Young children make friends faster than teenagers when they move into more affluent neighborhoods
Elementary school children who move from low-income to higher-income neighborhoods form new friendships faster than teenagers, according to a newly released study conducted by a Rice University researcher.
"The Age of Belonging: Friendship Formation After Residential Mobility," authored by Anna Rhodes, an assistant professor of sociology at Rice, appears in the December edition of Social Forces. The study examined how children adjusted to more affluent neighborhoods and higher-performing schools after their families moved with the help of a housing voucher program.
Friendships with their peers play a big part in how children adapt to higher-income neighborhoods, Rhodes said. The way the children she studied formed new friendships varied dramatically between youth who moved during middle childhood (ages 9-12) and adolescence (13-20).
While elementary school age children in the study generally made friends quickly—in part thanks to shared activities and other things in common – teenagers took longer and exercised more caution. Teens were also more likely to maintain friendships in their old neighborhoods.
"The younger children who moved benefited from an easier process of making new friends, on top of less exposure to high-poverty neighborhoods," Rhodes wrote. "These new friends then supported children's sense of belonging in their new school and encouraged their engagement and academic motivation in school, which enhances the potential for these children to experience educational benefits following the move. In contrast, the adolescents, who were more cautious and slow about forming new friendships and maintained old relationships, did not enjoy the same benefits."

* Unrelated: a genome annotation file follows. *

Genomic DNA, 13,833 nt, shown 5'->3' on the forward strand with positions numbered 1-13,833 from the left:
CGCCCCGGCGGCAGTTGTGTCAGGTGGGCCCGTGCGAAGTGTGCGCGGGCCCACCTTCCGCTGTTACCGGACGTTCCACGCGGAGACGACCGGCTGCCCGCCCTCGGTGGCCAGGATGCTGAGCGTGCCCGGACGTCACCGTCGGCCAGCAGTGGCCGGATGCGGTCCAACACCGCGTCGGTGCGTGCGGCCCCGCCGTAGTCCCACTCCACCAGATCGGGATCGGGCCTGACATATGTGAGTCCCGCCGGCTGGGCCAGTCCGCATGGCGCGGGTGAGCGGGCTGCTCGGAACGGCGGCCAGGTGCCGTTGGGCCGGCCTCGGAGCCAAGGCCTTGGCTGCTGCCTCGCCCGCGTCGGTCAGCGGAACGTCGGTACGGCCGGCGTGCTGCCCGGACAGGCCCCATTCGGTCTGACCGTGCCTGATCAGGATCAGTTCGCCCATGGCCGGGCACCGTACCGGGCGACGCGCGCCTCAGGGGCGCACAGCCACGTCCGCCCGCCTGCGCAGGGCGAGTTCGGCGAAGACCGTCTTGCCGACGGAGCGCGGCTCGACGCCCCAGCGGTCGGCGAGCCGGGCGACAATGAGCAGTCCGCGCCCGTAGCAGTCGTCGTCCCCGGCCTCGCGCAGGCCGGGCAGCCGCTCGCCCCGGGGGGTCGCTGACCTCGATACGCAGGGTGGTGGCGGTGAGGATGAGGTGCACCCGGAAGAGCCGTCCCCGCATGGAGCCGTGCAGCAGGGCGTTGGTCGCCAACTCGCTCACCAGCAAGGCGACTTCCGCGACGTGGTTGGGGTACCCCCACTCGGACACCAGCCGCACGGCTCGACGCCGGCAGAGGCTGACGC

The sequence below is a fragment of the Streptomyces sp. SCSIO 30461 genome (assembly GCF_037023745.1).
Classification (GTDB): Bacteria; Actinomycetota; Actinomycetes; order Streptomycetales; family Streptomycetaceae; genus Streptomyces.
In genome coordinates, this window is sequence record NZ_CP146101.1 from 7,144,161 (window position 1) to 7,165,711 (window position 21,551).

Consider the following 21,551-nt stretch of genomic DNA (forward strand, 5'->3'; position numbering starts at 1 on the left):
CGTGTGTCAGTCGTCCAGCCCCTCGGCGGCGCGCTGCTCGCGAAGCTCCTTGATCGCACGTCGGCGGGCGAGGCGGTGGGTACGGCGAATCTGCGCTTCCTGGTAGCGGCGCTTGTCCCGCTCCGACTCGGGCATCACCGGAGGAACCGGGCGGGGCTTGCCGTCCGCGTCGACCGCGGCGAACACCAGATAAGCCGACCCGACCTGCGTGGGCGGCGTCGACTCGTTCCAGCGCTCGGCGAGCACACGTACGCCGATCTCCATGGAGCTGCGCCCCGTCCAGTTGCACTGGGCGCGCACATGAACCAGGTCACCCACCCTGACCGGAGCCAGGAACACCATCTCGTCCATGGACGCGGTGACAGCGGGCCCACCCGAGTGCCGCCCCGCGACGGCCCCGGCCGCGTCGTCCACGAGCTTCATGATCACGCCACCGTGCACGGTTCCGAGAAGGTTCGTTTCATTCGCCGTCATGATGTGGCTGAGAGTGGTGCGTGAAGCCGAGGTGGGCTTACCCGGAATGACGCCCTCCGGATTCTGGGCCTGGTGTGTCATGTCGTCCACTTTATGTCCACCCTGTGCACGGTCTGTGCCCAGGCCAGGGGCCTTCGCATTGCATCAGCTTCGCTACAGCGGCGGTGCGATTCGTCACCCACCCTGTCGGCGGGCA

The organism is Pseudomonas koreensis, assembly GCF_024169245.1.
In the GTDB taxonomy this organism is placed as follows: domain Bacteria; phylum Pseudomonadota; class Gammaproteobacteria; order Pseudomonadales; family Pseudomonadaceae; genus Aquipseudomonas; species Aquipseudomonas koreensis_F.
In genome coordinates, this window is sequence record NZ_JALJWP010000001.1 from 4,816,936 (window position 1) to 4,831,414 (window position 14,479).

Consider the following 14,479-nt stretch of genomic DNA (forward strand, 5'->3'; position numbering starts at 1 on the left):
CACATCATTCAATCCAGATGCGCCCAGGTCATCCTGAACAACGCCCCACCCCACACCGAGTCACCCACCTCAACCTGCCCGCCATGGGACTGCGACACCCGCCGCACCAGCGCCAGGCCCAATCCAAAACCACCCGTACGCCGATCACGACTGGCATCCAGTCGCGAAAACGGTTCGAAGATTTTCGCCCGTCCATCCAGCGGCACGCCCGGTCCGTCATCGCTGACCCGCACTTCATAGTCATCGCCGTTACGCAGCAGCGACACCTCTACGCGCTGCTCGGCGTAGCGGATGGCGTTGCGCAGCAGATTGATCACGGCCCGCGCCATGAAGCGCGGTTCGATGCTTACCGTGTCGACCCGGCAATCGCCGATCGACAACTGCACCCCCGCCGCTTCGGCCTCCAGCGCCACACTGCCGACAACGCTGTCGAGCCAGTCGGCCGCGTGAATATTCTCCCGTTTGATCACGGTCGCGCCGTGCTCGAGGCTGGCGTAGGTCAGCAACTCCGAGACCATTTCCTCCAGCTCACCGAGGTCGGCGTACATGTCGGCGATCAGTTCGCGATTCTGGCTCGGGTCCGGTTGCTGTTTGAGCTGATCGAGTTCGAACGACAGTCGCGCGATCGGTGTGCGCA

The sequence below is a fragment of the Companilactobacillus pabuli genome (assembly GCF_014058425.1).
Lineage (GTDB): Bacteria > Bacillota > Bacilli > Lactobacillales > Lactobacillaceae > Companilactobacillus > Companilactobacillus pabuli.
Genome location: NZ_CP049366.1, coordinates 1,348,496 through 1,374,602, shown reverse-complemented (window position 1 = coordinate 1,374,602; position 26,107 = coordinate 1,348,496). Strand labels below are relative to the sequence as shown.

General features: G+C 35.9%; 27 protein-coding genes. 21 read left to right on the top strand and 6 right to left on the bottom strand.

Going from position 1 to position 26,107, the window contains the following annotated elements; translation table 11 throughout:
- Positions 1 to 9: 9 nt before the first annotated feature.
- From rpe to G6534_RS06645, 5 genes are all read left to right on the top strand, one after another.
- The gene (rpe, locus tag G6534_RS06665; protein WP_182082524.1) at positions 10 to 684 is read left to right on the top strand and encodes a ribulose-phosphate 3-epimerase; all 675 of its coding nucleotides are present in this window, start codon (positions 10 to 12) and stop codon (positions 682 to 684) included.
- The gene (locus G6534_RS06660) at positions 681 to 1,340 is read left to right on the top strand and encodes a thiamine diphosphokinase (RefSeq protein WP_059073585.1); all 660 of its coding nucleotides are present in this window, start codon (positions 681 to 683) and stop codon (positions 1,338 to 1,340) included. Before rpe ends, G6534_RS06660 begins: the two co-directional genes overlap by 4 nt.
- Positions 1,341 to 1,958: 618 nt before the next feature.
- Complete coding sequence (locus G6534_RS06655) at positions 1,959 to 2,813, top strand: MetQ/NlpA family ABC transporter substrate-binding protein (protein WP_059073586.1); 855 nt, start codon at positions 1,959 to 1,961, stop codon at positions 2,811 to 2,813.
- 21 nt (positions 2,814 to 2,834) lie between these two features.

Previous research suggests that a sense of belonging can impact how well students adjust to a new school and how well they perform in the classroom, Rhodes said. Offering families who move into new neighborhoods information about social, recreational and religious activities might help adolescents form friendships as quickly as younger children.
Rhodes' study examined the behavior of 79 low-income black youth after they moved to higher-income neighborhoods in suburban Baltimore as part of a residential mobility program. As Congress considers authorizing a new housing choice voucher program, Rhodes emphasized policy makers need to understand how families – especially children – deal with the experience of moving into their new homes.
"These findings highlight the importance of providing families with information about the resources they can access in their new communities that will promote their children's social integration after they move," Rhodes wrote. "Youth of all ages experience benefits from moving to safe, low-poverty neighborhoods, but acknowledging the age-specific challenges youth face when negotiating this move will help us more effectively support them through the social transition that comes with moving."